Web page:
Separating Angel Investing Returns from Operating Angel Investing Returns

One of the questions I’ve been asking angel investors lately is “how confident are you that an angel investor can make money investing in tech startups?” Unequivocally, every one says they are confident angel investors can make money. I then probe deeper and ask if their investment returns include money they put into their personal companies, that is investments they made in businesses they operated or invested significant sweat equity. Each one said yes.

Now, being an angel investor doesn’t strictly mean being a true passive investor. What it does mean is that not all angel investor returns are equal. Many angel investors credit the returns generated from their own personal businesses as angel investor returns, which they are, but not in the way everyone thinks about passive investing returns. The next time you’re talking to an angel investor, ask them about their track record and level of success investing with their own personal companies removed from the equation. This provides a clearer picture and often removes outliers.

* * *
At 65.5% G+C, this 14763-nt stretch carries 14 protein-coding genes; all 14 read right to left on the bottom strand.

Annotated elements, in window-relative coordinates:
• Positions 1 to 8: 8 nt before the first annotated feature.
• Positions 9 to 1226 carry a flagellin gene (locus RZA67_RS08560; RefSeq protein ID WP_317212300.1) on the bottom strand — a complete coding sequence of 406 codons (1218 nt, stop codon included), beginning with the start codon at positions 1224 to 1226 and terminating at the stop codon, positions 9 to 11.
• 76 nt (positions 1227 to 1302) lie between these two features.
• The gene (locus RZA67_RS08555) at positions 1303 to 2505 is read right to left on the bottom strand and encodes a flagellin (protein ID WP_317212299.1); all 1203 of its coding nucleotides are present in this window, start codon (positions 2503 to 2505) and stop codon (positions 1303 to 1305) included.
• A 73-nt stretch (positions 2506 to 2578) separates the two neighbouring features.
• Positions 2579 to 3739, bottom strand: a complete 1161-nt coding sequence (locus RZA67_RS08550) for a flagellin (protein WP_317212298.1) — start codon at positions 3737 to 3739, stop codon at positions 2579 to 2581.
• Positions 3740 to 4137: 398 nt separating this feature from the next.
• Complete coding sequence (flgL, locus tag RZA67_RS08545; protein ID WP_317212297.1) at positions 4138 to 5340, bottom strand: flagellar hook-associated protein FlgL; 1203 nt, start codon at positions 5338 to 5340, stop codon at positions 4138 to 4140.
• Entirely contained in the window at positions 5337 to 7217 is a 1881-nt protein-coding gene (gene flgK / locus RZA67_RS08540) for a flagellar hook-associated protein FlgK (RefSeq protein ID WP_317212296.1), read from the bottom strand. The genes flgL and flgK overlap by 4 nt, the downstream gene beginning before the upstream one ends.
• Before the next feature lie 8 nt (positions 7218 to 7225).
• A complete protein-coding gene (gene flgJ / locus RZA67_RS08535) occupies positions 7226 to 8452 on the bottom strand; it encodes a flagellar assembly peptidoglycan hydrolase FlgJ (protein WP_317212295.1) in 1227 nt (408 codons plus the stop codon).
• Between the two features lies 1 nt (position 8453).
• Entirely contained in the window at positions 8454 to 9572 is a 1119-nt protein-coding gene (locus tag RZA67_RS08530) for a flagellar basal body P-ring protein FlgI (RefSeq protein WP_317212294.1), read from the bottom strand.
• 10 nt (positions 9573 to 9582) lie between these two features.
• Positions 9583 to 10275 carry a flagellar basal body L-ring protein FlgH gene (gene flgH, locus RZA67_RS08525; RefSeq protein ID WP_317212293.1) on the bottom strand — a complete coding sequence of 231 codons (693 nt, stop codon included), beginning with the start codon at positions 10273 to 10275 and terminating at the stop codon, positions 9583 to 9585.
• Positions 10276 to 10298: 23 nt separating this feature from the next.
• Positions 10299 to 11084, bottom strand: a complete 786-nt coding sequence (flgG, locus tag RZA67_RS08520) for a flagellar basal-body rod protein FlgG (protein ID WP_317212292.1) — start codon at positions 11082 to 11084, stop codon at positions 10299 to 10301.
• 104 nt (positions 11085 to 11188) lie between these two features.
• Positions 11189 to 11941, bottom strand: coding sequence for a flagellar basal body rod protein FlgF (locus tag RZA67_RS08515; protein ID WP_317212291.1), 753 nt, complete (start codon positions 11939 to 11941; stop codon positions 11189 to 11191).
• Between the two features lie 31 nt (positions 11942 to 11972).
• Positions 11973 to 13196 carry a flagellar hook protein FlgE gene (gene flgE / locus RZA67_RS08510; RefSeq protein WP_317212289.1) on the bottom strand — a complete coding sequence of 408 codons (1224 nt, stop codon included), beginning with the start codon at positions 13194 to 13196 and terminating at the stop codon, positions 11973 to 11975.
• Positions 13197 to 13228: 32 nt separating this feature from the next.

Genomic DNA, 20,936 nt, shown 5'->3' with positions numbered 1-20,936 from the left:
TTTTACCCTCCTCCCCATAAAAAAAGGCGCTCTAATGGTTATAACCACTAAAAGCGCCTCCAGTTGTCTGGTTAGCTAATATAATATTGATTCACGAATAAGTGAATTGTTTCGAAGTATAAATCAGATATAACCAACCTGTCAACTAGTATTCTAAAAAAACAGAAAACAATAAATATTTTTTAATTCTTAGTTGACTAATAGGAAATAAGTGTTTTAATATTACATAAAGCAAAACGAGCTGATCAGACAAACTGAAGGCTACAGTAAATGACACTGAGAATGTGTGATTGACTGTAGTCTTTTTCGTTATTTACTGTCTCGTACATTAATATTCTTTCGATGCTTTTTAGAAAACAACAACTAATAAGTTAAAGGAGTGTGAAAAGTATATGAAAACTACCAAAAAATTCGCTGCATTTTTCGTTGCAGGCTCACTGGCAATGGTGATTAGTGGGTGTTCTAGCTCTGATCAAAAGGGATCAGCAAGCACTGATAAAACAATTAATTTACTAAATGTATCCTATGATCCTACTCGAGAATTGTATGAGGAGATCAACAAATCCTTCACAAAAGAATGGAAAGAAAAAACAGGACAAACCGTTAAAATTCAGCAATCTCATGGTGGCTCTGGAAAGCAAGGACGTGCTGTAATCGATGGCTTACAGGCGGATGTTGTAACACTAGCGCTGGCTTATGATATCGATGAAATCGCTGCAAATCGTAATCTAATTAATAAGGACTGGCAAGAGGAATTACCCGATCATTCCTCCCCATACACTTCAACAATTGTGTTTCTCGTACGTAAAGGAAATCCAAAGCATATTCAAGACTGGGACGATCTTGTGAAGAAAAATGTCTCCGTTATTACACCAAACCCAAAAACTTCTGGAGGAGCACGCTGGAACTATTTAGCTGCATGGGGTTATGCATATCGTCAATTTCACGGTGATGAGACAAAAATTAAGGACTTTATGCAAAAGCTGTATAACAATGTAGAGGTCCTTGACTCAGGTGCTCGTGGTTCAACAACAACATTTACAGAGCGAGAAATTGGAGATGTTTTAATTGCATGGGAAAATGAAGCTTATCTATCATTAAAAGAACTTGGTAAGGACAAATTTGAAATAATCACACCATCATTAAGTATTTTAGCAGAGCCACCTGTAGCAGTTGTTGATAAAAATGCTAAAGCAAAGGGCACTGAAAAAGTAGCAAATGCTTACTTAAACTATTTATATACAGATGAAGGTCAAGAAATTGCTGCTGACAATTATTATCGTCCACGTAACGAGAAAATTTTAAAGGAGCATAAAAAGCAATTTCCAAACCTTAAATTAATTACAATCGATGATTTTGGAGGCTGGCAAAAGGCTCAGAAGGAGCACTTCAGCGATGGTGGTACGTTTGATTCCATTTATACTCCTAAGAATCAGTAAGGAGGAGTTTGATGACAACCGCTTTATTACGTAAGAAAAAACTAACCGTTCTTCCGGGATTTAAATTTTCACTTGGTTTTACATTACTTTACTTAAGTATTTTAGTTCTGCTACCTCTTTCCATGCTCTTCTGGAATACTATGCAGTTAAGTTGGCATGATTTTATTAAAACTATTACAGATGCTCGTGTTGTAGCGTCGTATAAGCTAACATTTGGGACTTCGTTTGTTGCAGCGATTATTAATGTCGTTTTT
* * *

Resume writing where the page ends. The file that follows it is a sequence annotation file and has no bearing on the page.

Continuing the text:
What else? What are your thoughts on separating angel investing returns from personal operating business angel investing returns?

2 thoughts on “Separating Angel Investing Returns from Operating Angel Investing Returns

  1. Very good questions to ask. Also, are poor returns a result of dilution or dissolution? It’s easier to solve the dilution problem; just invest less in the angel round and invest pro-rata amounts in later rounds. Dissolution…a more difficult investment problem to solve.

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